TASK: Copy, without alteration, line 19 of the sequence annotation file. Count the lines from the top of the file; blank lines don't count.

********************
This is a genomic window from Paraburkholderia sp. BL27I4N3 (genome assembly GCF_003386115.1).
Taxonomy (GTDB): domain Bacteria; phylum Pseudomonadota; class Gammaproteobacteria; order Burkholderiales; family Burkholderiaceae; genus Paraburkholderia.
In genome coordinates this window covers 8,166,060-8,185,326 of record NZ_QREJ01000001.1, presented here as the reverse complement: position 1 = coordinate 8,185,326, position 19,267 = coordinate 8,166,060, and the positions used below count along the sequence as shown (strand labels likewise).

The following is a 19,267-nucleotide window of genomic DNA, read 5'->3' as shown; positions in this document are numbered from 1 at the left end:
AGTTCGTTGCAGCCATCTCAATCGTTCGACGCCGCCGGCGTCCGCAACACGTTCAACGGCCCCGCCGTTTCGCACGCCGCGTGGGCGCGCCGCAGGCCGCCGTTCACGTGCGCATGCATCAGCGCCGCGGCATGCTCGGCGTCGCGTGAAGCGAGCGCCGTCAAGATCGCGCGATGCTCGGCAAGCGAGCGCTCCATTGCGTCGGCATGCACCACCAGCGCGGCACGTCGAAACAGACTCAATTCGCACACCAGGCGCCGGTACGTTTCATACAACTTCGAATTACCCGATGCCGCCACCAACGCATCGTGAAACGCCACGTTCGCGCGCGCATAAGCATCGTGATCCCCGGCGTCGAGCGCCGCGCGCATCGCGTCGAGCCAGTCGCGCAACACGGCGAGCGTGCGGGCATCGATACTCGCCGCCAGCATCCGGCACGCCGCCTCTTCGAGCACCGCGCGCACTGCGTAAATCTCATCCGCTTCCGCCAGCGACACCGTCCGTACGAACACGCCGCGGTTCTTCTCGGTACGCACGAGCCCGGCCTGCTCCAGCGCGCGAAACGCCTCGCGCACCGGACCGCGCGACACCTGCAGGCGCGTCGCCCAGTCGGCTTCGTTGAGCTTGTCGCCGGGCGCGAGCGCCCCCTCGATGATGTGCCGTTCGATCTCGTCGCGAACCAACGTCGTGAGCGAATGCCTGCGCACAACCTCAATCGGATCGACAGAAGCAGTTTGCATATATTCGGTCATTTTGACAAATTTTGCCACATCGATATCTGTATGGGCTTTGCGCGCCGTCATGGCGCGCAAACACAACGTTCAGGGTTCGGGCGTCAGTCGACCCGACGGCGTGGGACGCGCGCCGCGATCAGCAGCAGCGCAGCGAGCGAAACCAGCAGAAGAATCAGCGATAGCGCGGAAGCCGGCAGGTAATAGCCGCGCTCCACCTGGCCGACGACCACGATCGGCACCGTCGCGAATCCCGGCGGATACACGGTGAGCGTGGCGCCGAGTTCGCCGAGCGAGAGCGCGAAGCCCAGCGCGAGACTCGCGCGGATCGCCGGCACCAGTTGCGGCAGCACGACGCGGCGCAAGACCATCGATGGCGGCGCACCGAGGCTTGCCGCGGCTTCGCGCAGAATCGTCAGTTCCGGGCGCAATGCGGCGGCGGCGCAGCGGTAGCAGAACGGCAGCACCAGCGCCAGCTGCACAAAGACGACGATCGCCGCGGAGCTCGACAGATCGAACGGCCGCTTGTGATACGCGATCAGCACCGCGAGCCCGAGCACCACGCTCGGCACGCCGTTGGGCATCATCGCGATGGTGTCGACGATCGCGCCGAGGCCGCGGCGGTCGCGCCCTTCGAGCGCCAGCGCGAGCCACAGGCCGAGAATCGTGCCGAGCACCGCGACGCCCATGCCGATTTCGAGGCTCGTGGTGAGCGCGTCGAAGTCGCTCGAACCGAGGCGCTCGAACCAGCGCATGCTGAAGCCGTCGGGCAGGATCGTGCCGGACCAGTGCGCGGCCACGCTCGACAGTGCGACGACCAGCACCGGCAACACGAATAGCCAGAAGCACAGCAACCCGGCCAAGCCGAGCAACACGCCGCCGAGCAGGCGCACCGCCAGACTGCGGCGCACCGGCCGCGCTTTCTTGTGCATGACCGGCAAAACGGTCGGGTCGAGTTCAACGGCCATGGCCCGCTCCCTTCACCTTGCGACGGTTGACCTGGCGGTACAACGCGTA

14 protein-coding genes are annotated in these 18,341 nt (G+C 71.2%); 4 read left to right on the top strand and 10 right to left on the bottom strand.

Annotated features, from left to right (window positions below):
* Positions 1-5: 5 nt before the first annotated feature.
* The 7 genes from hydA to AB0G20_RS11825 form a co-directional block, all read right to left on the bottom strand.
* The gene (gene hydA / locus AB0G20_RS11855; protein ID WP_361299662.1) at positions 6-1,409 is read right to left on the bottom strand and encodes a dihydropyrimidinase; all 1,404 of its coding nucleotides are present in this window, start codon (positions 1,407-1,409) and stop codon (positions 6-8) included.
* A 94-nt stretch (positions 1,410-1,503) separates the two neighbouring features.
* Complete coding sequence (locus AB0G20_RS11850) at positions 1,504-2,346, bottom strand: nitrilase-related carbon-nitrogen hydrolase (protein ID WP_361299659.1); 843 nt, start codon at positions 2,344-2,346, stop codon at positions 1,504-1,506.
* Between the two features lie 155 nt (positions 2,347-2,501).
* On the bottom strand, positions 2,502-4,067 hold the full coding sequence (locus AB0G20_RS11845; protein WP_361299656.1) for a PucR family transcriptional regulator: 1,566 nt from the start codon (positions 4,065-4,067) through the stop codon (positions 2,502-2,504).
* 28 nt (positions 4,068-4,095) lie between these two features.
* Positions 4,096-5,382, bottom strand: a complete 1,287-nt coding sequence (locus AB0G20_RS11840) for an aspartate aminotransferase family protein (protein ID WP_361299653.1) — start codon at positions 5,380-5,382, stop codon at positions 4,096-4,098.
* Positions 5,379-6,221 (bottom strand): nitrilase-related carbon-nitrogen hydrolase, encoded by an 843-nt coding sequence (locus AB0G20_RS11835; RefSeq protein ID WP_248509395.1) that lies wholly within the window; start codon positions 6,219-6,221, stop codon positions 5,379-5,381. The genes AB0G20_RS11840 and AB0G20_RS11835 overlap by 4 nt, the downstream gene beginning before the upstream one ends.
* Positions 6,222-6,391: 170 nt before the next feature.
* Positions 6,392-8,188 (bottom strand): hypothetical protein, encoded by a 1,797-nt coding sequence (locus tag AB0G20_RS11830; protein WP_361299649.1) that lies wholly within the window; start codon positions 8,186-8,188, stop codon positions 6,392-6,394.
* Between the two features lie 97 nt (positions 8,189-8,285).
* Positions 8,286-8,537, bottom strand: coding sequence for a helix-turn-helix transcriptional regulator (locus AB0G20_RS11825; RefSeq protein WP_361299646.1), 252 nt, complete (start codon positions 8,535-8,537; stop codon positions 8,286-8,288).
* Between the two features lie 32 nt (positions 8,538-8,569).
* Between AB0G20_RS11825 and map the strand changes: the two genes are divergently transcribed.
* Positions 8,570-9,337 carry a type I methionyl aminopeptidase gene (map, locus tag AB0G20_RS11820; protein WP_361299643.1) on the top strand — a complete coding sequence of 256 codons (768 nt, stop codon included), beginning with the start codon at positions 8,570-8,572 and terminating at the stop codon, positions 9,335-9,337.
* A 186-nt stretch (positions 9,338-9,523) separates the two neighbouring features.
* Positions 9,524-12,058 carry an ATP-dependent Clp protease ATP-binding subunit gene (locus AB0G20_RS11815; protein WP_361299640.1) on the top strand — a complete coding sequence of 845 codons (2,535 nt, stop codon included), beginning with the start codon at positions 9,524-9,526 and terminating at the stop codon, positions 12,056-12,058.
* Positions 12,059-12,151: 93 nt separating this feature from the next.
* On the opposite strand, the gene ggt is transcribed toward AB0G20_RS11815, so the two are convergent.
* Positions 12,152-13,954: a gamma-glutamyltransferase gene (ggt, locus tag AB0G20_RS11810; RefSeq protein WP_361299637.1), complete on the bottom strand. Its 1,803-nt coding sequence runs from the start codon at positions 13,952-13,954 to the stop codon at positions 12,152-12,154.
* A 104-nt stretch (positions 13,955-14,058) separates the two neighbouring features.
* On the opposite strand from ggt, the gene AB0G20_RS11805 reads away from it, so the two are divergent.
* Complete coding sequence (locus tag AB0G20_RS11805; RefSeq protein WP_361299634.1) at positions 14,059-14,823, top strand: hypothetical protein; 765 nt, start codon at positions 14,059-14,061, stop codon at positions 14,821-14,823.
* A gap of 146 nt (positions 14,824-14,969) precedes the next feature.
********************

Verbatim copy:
* Positions 6,392-8,188 (bottom strand): hypothetical protein, encoded by a 1,797-nt coding sequence (locus tag AB0G20_RS11830; protein WP_361299649.1) that lies wholly within the window; start codon positions 8,186-8,188, stop codon positions 6,392-6,394.